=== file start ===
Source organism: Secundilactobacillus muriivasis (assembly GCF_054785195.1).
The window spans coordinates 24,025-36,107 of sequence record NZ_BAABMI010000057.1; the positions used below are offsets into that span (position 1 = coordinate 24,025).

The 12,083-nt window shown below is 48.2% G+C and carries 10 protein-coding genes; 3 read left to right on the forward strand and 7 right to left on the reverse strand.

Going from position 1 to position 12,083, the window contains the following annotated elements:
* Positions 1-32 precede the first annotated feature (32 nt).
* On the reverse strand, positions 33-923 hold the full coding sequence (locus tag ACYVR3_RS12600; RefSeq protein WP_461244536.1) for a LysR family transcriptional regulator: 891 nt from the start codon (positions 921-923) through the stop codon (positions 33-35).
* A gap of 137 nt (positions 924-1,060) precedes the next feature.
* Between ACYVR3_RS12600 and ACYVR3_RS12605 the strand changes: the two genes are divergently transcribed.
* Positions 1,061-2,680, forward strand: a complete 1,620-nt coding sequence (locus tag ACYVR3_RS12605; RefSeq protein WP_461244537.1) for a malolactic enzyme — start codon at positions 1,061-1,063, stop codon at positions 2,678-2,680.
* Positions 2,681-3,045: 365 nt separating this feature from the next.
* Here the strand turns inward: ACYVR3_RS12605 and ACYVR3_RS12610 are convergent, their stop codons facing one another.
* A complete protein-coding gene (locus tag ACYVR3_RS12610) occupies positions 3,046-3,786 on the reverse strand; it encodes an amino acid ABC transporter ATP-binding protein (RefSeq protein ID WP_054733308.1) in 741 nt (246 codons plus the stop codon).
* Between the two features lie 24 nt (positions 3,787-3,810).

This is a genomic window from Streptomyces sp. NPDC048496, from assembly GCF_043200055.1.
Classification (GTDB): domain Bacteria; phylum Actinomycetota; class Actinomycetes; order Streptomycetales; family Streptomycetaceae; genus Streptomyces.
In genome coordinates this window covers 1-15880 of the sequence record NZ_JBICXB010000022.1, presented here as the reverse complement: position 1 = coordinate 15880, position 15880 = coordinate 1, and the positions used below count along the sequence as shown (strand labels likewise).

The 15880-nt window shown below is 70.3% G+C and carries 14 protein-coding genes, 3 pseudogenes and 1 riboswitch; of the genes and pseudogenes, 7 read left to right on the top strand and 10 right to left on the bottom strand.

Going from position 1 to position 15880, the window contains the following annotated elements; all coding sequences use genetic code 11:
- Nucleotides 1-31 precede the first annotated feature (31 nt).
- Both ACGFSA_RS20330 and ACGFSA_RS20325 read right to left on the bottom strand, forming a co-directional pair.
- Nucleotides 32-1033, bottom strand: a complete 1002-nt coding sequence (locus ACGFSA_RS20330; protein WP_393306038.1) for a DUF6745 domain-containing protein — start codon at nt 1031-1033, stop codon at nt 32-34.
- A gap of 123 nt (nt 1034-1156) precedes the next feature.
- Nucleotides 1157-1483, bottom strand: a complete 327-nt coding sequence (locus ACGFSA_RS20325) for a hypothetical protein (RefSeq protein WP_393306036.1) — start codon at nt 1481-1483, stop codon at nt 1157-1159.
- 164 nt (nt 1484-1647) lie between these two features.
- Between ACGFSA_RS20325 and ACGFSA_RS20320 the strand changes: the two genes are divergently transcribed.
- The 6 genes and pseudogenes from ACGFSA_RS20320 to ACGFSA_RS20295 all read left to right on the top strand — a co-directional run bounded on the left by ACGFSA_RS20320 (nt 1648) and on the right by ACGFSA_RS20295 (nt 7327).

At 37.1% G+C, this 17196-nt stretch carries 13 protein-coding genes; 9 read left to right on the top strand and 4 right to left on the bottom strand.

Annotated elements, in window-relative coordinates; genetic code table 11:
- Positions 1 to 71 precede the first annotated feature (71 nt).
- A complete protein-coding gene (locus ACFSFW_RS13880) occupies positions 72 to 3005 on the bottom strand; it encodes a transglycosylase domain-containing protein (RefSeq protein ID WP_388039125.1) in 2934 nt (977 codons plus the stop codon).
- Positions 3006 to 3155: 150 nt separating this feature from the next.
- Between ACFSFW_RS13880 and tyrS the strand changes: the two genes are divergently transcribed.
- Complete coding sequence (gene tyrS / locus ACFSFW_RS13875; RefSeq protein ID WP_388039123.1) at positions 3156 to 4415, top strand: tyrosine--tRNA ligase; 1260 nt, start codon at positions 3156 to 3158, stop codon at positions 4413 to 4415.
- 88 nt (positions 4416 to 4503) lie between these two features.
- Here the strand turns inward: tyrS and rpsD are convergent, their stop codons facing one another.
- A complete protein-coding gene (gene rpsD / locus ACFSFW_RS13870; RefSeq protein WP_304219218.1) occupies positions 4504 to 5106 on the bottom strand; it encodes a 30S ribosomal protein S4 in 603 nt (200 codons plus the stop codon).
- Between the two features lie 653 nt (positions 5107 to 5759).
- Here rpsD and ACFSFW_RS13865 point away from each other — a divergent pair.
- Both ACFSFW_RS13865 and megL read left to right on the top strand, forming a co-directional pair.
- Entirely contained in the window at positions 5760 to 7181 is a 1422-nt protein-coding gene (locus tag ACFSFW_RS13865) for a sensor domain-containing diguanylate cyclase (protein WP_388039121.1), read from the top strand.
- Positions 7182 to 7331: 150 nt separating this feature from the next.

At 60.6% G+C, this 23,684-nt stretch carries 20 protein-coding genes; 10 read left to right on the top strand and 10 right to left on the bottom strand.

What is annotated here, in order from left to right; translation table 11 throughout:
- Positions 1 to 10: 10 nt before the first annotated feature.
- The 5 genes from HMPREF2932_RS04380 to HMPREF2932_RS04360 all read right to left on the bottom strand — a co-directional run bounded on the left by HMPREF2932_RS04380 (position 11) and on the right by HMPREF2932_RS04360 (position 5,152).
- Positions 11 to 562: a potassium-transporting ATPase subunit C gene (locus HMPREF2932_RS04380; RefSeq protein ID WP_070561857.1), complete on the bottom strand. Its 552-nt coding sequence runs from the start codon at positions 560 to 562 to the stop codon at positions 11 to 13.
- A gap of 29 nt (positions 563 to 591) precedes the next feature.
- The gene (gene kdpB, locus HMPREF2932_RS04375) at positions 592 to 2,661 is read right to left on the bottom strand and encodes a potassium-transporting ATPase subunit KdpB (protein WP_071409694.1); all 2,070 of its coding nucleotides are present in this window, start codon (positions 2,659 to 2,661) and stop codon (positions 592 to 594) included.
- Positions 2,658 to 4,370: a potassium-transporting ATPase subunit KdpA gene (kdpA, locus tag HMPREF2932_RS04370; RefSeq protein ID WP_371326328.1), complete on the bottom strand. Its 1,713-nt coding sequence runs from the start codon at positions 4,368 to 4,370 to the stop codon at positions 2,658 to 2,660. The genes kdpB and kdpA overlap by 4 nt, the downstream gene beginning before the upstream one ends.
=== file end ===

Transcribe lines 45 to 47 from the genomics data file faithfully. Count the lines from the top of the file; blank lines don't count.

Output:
- The 5 genes from HMPREF2932_RS04380 to HMPREF2932_RS04360 all read right to left on the bottom strand — a co-directional run bounded on the left by HMPREF2932_RS04380 (position 11) and on the right by HMPREF2932_RS04360 (position 5,152).
- Positions 11 to 562: a potassium-transporting ATPase subunit C gene (locus HMPREF2932_RS04380; RefSeq protein ID WP_070561857.1), complete on the bottom strand. Its 552-nt coding sequence runs from the start codon at positions 560 to 562 to the stop codon at positions 11 to 13.
- A gap of 29 nt (positions 563 to 591) precedes the next feature.